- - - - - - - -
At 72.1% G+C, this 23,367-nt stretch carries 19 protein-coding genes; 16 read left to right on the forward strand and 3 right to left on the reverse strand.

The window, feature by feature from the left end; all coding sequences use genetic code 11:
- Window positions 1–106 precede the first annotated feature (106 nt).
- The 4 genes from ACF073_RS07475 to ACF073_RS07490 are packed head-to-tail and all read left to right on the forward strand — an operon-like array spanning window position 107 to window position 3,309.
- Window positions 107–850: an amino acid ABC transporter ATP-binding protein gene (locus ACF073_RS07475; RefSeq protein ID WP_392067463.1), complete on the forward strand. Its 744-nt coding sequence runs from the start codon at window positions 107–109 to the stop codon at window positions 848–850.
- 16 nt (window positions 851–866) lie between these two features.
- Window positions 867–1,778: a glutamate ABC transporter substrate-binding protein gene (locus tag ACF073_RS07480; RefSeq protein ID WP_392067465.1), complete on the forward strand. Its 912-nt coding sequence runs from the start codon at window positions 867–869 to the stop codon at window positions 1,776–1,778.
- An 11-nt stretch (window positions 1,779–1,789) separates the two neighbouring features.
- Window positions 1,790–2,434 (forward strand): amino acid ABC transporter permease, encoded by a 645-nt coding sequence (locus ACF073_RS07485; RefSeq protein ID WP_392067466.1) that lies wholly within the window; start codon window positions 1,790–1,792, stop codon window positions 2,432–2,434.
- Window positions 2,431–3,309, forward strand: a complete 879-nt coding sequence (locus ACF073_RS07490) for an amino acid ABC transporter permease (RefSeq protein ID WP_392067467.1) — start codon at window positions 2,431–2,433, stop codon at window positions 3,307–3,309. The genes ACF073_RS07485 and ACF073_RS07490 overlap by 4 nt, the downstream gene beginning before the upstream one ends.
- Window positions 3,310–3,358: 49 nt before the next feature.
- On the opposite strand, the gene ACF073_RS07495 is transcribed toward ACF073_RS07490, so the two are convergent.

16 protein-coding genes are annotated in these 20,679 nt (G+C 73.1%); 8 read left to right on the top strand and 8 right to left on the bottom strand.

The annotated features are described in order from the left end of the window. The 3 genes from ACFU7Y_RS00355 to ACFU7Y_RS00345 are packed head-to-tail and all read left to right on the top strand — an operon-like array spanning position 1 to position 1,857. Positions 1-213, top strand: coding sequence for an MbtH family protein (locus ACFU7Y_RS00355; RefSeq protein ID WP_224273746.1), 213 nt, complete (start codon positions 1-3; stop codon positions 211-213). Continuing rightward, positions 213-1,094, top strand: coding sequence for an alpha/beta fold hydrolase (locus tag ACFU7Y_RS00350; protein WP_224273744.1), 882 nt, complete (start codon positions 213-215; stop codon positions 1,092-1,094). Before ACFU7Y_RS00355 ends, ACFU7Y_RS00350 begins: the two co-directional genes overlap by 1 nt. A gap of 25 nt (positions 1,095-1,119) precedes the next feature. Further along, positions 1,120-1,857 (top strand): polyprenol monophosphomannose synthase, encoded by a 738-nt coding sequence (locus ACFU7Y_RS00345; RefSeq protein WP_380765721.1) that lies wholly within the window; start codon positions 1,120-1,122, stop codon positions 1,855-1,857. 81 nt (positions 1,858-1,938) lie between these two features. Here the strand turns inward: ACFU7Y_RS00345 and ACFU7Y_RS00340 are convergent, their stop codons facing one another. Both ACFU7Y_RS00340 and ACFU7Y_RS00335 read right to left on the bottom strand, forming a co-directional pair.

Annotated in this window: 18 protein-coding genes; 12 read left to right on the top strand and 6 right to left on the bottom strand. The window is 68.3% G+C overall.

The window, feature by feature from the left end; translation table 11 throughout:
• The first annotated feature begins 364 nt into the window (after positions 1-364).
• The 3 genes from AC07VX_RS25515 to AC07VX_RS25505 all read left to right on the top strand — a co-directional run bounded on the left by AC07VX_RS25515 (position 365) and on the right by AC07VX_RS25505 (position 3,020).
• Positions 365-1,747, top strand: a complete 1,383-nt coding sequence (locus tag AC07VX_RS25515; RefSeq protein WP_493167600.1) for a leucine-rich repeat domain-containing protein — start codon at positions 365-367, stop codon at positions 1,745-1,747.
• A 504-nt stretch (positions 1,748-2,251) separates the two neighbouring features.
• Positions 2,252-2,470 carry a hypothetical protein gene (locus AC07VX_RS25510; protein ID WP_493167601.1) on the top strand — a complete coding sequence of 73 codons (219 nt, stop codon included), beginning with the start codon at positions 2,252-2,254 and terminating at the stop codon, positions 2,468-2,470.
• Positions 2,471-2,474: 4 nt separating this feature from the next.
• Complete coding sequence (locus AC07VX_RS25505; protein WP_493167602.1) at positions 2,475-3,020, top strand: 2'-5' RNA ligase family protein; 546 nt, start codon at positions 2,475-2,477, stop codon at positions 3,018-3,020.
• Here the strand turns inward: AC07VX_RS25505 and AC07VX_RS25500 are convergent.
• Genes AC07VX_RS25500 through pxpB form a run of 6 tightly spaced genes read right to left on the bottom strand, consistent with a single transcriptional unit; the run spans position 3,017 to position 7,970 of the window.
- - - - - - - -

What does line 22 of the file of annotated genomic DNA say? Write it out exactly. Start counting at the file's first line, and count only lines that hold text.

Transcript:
• Positions 2,471-2,474: 4 nt separating this feature from the next.